Today we have the pleasure of having Laurie Alice Eakes here to talk about her new book that just came out.
One of the many aspects of being a writer I love is having an excuse to dig up interesting historical tidbits. When a friend told me about a train wreck outside of Hillsdale, Michigan in 1856, I went digging for more information. Although I would like to say I found a treasure-trove of details, the facts on the wreck available to us now are pretty minimal; however, they opened numerous other facets of history that sparked my imagination into the full-blown fire of a story.
On February 8, 1856, the east and westbound trains collided engine, to engine outside of Hillsdale, Michigan. Snow was falling and one train didn’t have its headlight on. Surprisingly few people were injured or died, but the passengers were stranded in Hillsdale for a week. A week? As in the week of Valentine’s Day? In Hillsdale, Michigan, home of one of the few colleges in the country at that time, that allowed female students to study alongside men, receiving the same education? As part of its charter, Hillsdale College prohibited the discrimination of any person based on race, religion, or sex. In the mid nineteenth century, this was forward-thinking indeed. A town that rallied around stranded passengers to house, feed, and clothe them is just special.
A lady going to college in the 1856 was an unusual woman for the time. She would be ambitious and independent. She would want . . . something.
Thus Euphemia Roper—Mia to her friends—was born. She has gotten a degree from what was originally Michigan Central College in Spring Arbor, Michigan, before it moved to Hillsdale, and vows nothing will stop her from becoming a journalist, not even the man she loves.
When that man chooses a position at the college over going east with Mia, she vows never to return to Hillsdale and the location of her broken heart. Yet an editor sends her back to write a story on women at the college because of her connection there, so she returns . . . for the story only. Of course she returns for the story only.
When the trains collide, Mia is literally thrown into a week of intrigue surrounding an abandoned child on the wrecked train, the renewal of friendships abandoned for the sake of her career, and too much contact with the man she believes abandoned her.
Although Collision of the Heart is set in 1856, the struggles women all over the world face balancing marriage and family with career are even more relevant today. We all crave love. Many of us crave recognition for our accomplishments and abilities. Is it possible to have both?
About Collision of the Heart
Collision of the Heart
Laurie Alice Eakes
Publisher: Waterfall Press
This was formerly published as The Professor's Heart, and has since undergone author and editorial additions and improvements.
Mia Roper isn’t a typical nineteenth-century woman. Refusing to pass up the hard-won opportunity to prove herself as a journalist, she left Hillsdale, Michigan, hoping in vain that Ayden Goswell would follow her to Boston.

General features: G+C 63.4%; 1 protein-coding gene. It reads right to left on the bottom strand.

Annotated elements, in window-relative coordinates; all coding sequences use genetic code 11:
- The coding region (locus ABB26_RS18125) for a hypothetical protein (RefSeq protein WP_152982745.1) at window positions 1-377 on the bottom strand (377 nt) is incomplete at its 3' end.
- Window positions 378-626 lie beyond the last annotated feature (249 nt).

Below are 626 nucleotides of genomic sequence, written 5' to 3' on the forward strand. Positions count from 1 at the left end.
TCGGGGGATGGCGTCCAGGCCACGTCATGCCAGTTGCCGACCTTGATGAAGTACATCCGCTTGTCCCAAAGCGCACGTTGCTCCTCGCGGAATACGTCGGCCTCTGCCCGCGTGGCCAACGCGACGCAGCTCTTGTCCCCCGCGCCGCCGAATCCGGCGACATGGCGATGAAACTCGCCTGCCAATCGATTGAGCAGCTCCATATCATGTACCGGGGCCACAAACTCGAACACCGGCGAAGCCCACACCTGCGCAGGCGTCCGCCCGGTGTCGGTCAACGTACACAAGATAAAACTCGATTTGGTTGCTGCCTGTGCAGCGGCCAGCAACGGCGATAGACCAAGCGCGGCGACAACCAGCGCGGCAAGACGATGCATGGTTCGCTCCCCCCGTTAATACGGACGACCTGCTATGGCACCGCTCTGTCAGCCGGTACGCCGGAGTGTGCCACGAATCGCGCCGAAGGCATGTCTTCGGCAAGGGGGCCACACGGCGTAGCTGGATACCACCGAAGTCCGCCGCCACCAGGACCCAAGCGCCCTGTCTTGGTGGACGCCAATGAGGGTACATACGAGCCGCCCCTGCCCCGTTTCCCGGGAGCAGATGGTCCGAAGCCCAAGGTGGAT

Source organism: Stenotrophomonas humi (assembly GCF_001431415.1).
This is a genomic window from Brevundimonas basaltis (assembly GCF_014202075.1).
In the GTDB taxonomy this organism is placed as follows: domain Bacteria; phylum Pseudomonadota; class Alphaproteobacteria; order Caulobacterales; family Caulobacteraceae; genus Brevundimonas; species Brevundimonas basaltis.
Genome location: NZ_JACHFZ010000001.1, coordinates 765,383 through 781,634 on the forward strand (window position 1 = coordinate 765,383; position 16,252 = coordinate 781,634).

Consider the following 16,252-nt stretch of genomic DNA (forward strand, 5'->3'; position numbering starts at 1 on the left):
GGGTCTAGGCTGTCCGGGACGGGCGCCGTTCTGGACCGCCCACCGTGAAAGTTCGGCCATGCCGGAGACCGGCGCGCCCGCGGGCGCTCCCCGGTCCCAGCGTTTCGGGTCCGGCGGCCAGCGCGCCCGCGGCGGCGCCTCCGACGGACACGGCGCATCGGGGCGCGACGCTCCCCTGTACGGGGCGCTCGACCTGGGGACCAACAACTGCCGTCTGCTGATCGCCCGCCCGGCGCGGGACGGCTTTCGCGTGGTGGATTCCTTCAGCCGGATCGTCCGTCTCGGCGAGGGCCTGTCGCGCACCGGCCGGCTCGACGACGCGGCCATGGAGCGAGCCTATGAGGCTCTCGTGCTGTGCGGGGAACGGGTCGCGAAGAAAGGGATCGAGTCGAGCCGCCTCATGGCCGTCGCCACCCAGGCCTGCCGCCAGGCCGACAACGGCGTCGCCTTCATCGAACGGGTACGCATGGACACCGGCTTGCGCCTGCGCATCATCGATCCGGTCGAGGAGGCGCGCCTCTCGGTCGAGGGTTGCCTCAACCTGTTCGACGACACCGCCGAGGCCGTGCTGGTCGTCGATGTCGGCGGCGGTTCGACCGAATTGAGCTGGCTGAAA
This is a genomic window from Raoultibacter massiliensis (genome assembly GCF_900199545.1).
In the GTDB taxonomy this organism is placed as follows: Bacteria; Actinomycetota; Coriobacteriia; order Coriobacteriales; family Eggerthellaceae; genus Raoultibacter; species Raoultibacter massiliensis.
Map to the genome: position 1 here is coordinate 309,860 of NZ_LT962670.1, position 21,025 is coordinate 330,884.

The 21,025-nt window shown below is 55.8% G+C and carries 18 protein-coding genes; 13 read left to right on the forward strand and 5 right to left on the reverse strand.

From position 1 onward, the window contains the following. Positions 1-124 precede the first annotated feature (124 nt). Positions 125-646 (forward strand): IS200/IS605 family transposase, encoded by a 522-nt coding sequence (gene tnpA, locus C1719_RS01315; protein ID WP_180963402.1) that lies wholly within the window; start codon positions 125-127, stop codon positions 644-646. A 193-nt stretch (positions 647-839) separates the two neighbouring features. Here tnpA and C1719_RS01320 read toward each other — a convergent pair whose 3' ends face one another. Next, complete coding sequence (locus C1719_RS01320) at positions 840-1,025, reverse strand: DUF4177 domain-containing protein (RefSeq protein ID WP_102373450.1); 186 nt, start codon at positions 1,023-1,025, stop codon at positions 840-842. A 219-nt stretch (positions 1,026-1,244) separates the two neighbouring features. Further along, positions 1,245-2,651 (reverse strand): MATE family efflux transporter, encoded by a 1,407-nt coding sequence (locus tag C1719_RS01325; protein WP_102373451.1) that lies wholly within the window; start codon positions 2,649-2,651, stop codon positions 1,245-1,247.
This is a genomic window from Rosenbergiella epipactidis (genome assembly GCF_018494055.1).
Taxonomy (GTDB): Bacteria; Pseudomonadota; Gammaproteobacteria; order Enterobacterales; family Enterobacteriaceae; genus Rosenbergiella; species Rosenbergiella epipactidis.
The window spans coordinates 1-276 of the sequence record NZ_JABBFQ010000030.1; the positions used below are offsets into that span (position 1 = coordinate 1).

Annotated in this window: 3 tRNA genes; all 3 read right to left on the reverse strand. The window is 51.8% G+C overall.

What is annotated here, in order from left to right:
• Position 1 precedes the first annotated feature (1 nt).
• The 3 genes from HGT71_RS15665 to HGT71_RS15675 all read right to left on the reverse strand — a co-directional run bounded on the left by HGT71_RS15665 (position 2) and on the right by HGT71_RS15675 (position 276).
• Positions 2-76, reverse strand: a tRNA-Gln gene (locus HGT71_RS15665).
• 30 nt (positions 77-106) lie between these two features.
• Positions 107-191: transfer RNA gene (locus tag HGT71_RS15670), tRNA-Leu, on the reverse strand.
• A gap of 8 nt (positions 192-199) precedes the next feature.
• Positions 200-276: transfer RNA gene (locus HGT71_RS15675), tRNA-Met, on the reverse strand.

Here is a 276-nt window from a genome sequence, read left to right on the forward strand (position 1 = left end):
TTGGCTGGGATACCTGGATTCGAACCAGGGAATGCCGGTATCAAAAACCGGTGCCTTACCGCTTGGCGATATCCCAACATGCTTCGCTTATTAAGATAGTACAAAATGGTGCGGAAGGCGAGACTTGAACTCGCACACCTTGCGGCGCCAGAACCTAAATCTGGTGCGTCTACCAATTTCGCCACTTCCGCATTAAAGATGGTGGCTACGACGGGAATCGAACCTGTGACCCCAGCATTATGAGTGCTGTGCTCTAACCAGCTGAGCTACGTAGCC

When the train bringing her back for her first major story crashes in a snowstorm outside town, Mia is stranded. Not even the survival of a fellow passenger , a toddler, can ease her heart’s sudden ache at seeing Ayden, now a history professor at the local college, courting someone else.
Ayden’s never gotten over the fact that the most fascinating woman he ever met chose her career over marriage . . . and he let her go. But marrying the department director’s daughter could at least guarantee him a permanent job. It’s a satisfactory arrangement, yet his kind, pretty bride-to-be has one simple flaw: she’s not Mia.
As soon as the trains are running, Mia will be leaving again, unless she and Ayden can reconcile ambition and love—and take a leap of faith together.
Available in Paperback, Ebook, and Audible CD at Amazon.com and Digital Download at Audible.com. Or ask at your local bookstore.
About Laurie Alice Eakes
“Eakes has a charming way of making her novels come to life without being over the top,” writes Romantic times of bestselling, award-winning author Laurie Alice Eakes. Since she lay in bed as a child telling herself stories, she has fulfilled her dream of becoming a published author, with more than two dozen books in print.
She lives in Texas, but is soon relocating to a colder climate because she is weird enough to like snow and icy lake water. When she isn’t basking in the glory of being cold, she likes to read, visit museums, and take long walks, preferably with her husband, though the cats make her feel guilty every time she leaves the house.
You can follow Laurie Alice Eakes at http://www.facebook.com/AuthorLaurieAliceEakes/
or read excerpts of her books at:
I don't know about you, but it sounds like a book that I'd love to read. :) Thank you for being here Laurie Alice. It's been a pleasure.